There are three bones located in the middle ear: the incus, the malleus and the stapes. Collectively, all three bones comprise the ossicles.

Sound waves provoke vibration in these bones, after traveling from the external ear, through the ear canal and beyond the tympanic membrane (eardrum). These vibrations then travel into the cochlea, where sound is translated into nervous system signals that are sent to the brain.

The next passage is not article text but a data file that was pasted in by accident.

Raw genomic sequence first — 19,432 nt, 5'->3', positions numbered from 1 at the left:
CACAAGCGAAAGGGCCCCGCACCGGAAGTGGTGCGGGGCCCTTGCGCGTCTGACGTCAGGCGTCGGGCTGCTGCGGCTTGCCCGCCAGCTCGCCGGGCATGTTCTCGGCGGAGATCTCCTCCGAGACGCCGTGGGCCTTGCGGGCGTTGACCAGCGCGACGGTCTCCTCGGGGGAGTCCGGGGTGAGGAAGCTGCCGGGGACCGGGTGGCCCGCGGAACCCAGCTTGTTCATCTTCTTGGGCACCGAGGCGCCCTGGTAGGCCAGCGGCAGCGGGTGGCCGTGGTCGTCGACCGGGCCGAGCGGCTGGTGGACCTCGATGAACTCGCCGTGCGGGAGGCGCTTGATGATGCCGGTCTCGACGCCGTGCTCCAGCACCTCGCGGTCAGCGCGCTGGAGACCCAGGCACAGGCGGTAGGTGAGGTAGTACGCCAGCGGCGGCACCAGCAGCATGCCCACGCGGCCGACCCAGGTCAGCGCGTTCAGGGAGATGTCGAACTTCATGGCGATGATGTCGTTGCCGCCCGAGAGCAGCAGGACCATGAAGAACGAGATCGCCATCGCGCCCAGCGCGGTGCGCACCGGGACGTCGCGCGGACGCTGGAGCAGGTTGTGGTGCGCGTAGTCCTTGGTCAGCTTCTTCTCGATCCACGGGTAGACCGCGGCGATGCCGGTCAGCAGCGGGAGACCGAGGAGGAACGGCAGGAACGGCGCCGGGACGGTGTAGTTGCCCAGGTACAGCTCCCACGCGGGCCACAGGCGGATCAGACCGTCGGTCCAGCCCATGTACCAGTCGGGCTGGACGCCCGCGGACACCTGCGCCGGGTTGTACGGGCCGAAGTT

The incus lays at the center of the ossicles, connecting the malleus to the stapes. It is shaped like an anvil, which is why ‘the anvil’ is a widely used alternative name for the bone.

The bone has a few basic regions. One of its surfaces, called the head, forms a joint with the malleus ossicle. The incus also has two extensions known as the long and short crus. At the end of the long crus is the lenticular process, a hooked-shaped part of the incus that forms a joint with the head of the stapes. The short crus attaches to the back wall of the middle ear cavity, which houses the ossicles. The center of the incus is also known as the body.